Detroit Bankruptcy Judge Steven Rhodes wants report on water shut-offs

DETROIT (WXYZ) - Bankruptcy Judge Steve Rhodes is taking up the issue over water shutoffs in Detroit.

In a surprise move Tuesday morning, Judge Rhodes said he wanted to know how Detroit city officials decide water department shutoffs.

At the end of a morning court hearing with individual objectors to bankruptcy, the judge told a city attorney he wanted more information in the afternoon hearing.

The afternoon hearing began with Judge Rhodes questioning the Deputy Director of the Detroit Water and Sewerage Department Darryl Latimer, asking why so many customers are being shut off.

Judge Rhodes told the court that there is anger in the city and hardship and bad publicity for the city that it doesn't need right now because of the shutoffs. He says the publicity going “around the world.”

Detroit water shutoffs have made national news in the last couple of weeks.

During the Tuesday afternoon hearing, Judge Rhodes wanted to know what are some resources to help those who can't pay, as well as programs to defer or payment plans to pay over time.  

Judge Rhodes says he has seen news reports that people are not getting help. He wants to know what more the city can do to make assistance programs available to customers.

During his questioning, Judge Rhodes asked if the city is accepting a down payment to keep the water on. 
Latimer said the city requires 30% of the bill’s balance. 

Referring to the news reports Judge Rhodes asked what about a lower amount. He said the news reports say the city won't take it. 

Latimer told the judge that the news reports were wrong. He said the average household bill is $75 a month and that the average bill due when a shutoff notice goes out is $540, or 90-120 days.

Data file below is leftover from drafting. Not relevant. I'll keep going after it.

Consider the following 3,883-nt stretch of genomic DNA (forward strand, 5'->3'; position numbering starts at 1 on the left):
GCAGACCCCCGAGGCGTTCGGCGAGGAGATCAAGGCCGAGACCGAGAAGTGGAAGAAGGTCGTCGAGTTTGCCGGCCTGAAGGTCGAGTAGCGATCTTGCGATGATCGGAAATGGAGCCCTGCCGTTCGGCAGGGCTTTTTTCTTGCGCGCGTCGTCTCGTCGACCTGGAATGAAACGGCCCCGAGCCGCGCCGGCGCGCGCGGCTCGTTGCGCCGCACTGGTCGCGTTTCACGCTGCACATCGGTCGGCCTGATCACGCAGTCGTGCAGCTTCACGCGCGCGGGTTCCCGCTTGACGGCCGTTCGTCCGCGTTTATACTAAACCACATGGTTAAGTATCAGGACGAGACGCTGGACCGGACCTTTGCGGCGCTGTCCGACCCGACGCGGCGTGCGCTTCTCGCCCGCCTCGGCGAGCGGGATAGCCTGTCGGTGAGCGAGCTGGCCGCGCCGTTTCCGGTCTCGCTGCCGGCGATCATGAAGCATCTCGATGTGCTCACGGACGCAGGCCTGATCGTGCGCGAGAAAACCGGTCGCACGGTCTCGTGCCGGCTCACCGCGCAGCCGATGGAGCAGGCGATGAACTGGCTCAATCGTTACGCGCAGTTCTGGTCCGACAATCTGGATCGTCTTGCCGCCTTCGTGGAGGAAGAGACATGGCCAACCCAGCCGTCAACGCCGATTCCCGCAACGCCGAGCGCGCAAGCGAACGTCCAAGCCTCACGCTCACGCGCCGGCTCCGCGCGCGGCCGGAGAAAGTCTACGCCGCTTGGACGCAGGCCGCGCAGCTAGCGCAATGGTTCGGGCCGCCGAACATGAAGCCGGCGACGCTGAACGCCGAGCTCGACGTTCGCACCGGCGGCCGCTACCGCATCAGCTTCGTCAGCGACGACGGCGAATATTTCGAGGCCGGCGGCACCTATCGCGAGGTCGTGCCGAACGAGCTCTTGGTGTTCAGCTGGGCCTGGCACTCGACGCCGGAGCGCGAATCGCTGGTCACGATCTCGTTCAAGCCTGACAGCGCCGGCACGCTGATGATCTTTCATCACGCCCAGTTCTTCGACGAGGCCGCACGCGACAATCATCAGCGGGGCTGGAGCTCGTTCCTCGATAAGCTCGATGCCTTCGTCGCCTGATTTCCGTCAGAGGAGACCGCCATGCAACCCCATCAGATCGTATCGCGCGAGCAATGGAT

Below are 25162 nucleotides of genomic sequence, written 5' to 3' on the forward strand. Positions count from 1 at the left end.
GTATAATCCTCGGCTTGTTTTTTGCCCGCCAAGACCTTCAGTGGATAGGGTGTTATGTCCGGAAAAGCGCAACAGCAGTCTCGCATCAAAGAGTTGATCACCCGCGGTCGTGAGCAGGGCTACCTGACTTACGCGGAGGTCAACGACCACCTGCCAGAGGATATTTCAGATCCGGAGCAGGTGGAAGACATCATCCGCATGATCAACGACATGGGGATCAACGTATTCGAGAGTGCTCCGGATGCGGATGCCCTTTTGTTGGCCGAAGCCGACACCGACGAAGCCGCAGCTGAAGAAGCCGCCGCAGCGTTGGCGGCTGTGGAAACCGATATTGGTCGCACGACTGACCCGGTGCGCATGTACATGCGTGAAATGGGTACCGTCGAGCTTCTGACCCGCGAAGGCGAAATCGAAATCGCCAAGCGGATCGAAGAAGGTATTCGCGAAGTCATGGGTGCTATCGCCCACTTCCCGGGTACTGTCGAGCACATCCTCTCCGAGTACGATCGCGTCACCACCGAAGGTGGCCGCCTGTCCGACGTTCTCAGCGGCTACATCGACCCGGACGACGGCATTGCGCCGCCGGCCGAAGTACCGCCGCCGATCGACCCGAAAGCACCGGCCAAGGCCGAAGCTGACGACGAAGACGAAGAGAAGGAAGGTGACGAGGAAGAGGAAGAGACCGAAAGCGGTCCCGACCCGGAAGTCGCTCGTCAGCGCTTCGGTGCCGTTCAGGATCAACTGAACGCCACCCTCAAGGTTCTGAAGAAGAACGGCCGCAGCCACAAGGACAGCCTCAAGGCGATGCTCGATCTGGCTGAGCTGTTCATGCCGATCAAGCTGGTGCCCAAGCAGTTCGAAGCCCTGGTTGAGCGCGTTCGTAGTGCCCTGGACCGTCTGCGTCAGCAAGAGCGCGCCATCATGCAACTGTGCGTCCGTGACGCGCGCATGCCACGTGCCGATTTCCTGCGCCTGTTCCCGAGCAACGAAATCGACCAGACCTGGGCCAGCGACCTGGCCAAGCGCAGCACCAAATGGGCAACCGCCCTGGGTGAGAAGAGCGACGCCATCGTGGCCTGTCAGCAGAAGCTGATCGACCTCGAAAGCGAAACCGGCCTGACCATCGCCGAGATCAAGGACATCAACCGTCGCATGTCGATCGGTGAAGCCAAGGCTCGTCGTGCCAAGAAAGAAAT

Latimer says customers can have up to 36 months to pay and get caught up and that they bill a property not a person.

Judge Rhodes also asked why the bills have not been paid. Latimer told him it was a lack of enforcement by the city, up until the last year. 

For now, the judge is not taking legal action. However, he  urged Latimer to come up with initiatives to inform and encourage customers to use assistance programs. More information about these programs and services can be found online

Judge Rhodes says the water issue is a "solvable problem" and the city needs to make a much more aggressive plan to help customers avoid shutoffs. They must also report back to him next Monday during the status conference. 

The bottom line is the judge says this is "affecting this bankruptcy."

The city has also been in closed mediation with officials from Wayne, Oakland and Macomb Counties about turning the Detroit Water and Sewerage Department into a regional authority.

Those talks have stalled over how much it will cost the suburbs. One of the 17 objectors told the judge this morning that he should issue a moratorium on the water shutoffs.

The judge said he did not know what jurisdiction he has over this issue. Each individual objector had five minutes to make their case to the judge.

More are set for this afternoon.

Votes have been cast on Detroit's Plan of Adjustment. Sources have said both retiree groups have approved pension cuts tied to the "grand bargain" that also saves the art collection from being sold.

The trial for Plan Confirmation is set for August 14.

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